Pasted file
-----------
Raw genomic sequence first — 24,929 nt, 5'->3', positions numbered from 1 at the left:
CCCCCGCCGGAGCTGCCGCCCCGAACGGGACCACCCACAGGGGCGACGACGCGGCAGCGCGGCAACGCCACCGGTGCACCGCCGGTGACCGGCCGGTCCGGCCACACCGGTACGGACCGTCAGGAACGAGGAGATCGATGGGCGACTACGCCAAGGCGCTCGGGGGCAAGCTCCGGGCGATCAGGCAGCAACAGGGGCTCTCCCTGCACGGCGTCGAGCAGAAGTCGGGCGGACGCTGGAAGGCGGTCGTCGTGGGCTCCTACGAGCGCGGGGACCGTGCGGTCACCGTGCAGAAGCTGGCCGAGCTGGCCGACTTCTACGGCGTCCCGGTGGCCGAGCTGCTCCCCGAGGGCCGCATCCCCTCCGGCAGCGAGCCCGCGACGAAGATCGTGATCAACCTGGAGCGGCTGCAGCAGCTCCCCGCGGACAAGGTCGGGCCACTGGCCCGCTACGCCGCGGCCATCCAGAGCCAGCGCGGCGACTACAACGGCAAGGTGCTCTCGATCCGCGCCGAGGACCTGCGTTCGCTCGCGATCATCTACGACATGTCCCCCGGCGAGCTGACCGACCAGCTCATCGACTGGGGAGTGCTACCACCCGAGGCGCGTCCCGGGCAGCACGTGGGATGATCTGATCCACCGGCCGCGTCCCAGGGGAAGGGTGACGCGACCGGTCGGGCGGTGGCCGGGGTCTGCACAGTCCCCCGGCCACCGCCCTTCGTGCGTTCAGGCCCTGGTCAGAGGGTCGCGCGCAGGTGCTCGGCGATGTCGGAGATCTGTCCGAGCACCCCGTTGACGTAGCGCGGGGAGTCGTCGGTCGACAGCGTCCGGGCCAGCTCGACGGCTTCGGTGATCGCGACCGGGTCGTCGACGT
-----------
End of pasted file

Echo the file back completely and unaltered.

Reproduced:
Raw genomic sequence first — 24,929 nt, 5'->3', positions numbered from 1 at the left:
CCCCCGCCGGAGCTGCCGCCCCGAACGGGACCACCCACAGGGGCGACGACGCGGCAGCGCGGCAACGCCACCGGTGCACCGCCGGTGACCGGCCGGTCCGGCCACACCGGTACGGACCGTCAGGAACGAGGAGATCGATGGGCGACTACGCCAAGGCGCTCGGGGGCAAGCTCCGGGCGATCAGGCAGCAACAGGGGCTCTCCCTGCACGGCGTCGAGCAGAAGTCGGGCGGACGCTGGAAGGCGGTCGTCGTGGGCTCCTACGAGCGCGGGGACCGTGCGGTCACCGTGCAGAAGCTGGCCGAGCTGGCCGACTTCTACGGCGTCCCGGTGGCCGAGCTGCTCCCCGAGGGCCGCATCCCCTCCGGCAGCGAGCCCGCGACGAAGATCGTGATCAACCTGGAGCGGCTGCAGCAGCTCCCCGCGGACAAGGTCGGGCCACTGGCCCGCTACGCCGCGGCCATCCAGAGCCAGCGCGGCGACTACAACGGCAAGGTGCTCTCGATCCGCGCCGAGGACCTGCGTTCGCTCGCGATCATCTACGACATGTCCCCCGGCGAGCTGACCGACCAGCTCATCGACTGGGGAGTGCTACCACCCGAGGCGCGTCCCGGGCAGCACGTGGGATGATCTGATCCACCGGCCGCGTCCCAGGGGAAGGGTGACGCGACCGGTCGGGCGGTGGCCGGGGTCTGCACAGTCCCCCGGCCACCGCCCTTCGTGCGTTCAGGCCCTGGTCAGAGGGTCGCGCGCAGGTGCTCGGCGATGTCGGAGATCTGTCCGAGCACCCCGTTGACGTAGCGCGGGGAGTCGTCGGTCGACAGCGTCCGGGCCAGCTCGACGGCTTCGGTGATCGCGACCGGGTCGTCGACGT